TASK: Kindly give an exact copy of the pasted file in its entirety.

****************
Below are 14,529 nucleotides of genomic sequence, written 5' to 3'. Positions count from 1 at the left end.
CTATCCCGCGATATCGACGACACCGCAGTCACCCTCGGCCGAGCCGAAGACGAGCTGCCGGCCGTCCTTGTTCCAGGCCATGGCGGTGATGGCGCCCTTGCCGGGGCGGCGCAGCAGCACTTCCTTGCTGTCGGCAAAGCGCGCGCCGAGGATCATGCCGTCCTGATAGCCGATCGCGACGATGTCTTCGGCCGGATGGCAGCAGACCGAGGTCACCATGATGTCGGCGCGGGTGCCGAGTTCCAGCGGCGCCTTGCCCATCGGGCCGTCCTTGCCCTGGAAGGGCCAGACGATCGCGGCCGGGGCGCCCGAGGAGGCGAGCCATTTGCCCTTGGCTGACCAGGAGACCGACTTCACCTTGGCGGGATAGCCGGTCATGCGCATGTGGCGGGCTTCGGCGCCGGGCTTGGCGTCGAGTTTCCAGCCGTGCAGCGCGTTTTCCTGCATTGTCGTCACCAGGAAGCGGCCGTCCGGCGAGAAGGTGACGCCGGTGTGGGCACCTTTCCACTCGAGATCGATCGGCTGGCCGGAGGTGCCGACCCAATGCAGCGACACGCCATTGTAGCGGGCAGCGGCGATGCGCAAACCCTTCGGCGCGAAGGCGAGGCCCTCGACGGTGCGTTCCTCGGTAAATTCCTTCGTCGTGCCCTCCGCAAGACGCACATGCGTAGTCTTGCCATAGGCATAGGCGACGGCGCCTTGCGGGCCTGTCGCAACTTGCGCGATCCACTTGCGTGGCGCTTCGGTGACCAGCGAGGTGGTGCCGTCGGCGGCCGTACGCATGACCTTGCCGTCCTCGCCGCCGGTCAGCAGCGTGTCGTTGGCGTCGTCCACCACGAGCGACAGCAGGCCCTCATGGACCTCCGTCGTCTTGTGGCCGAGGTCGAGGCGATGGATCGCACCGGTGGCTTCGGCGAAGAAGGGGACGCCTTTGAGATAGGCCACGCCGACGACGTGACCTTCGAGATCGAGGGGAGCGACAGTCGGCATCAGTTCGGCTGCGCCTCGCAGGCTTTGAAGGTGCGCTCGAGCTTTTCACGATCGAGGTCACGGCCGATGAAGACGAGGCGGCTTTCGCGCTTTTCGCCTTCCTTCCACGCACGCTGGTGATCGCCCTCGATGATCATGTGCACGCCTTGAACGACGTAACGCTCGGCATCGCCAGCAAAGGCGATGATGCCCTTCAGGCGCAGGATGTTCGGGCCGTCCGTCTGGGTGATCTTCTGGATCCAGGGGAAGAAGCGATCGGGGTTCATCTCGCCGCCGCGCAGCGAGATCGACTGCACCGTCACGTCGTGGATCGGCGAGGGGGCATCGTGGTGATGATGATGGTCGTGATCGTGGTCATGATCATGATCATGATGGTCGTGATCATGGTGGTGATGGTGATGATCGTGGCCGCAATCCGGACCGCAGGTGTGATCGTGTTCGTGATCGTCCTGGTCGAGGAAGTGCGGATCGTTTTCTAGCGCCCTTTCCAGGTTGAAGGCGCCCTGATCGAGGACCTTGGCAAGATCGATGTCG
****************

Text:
Below are 14,529 nucleotides of genomic sequence, written 5' to 3'. Positions count from 1 at the left end.
CTATCCCGCGATATCGACGACACCGCAGTCACCCTCGGCCGAGCCGAAGACGAGCTGCCGGCCGTCCTTGTTCCAGGCCATGGCGGTGATGGCGCCCTTGCCGGGGCGGCGCAGCAGCACTTCCTTGCTGTCGGCAAAGCGCGCGCCGAGGATCATGCCGTCCTGATAGCCGATCGCGACGATGTCTTCGGCCGGATGGCAGCAGACCGAGGTCACCATGATGTCGGCGCGGGTGCCGAGTTCCAGCGGCGCCTTGCCCATCGGGCCGTCCTTGCCCTGGAAGGGCCAGACGATCGCGGCCGGGGCGCCCGAGGAGGCGAGCCATTTGCCCTTGGCTGACCAGGAGACCGACTTCACCTTGGCGGGATAGCCGGTCATGCGCATGTGGCGGGCTTCGGCGCCGGGCTTGGCGTCGAGTTTCCAGCCGTGCAGCGCGTTTTCCTGCATTGTCGTCACCAGGAAGCGGCCGTCCGGCGAGAAGGTGACGCCGGTGTGGGCACCTTTCCACTCGAGATCGATCGGCTGGCCGGAGGTGCCGACCCAATGCAGCGACACGCCATTGTAGCGGGCAGCGGCGATGCGCAAACCCTTCGGCGCGAAGGCGAGGCCCTCGACGGTGCGTTCCTCGGTAAATTCCTTCGTCGTGCCCTCCGCAAGACGCACATGCGTAGTCTTGCCATAGGCATAGGCGACGGCGCCTTGCGGGCCTGTCGCAACTTGCGCGATCCACTTGCGTGGCGCTTCGGTGACCAGCGAGGTGGTGCCGTCGGCGGCCGTACGCATGACCTTGCCGTCCTCGCCGCCGGTCAGCAGCGTGTCGTTGGCGTCGTCCACCACGAGCGACAGCAGGCCCTCATGGACCTCCGTCGTCTTGTGGCCGAGGTCGAGGCGATGGATCGCACCGGTGGCTTCGGCGAAGAAGGGGACGCCTTTGAGATAGGCCACGCCGACGACGTGACCTTCGAGATCGAGGGGAGCGACAGTCGGCATCAGTTCGGCTGCGCCTCGCAGGCTTTGAAGGTGCGCTCGAGCTTTTCACGATCGAGGTCACGGCCGATGAAGACGAGGCGGCTTTCGCGCTTTTCGCCTTCCTTCCACGCACGCTGGTGATCGCCCTCGATGATCATGTGCACGCCTTGAACGACGTAACGCTCGGCATCGCCAGCAAAGGCGATGATGCCCTTCAGGCGCAGGATGTTCGGGCCGTCCGTCTGGGTGATCTTCTGGATCCAGGGGAAGAAGCGATCGGGGTTCATCTCGCCGCCGCGCAGCGAGATCGACTGCACCGTCACGTCGTGGATCGGCGAGGGGGCATCGTGGTGATGATGATGGTCGTGATCGTGGTCATGATCATGATCATGATGGTCGTGATCATGGTGGTGATGGTGATGATCGTGGCCGCAATCCGGACCGCAGGTGTGATCGTGTTCGTGATCGTCCTGGTCGAGGAAGTGCGGATCGTTTTCTAGCGCCCTTTCCAGGTTGAAGGCGCCCTGATCGAGGACCTTGGCAAGATCGATGTCG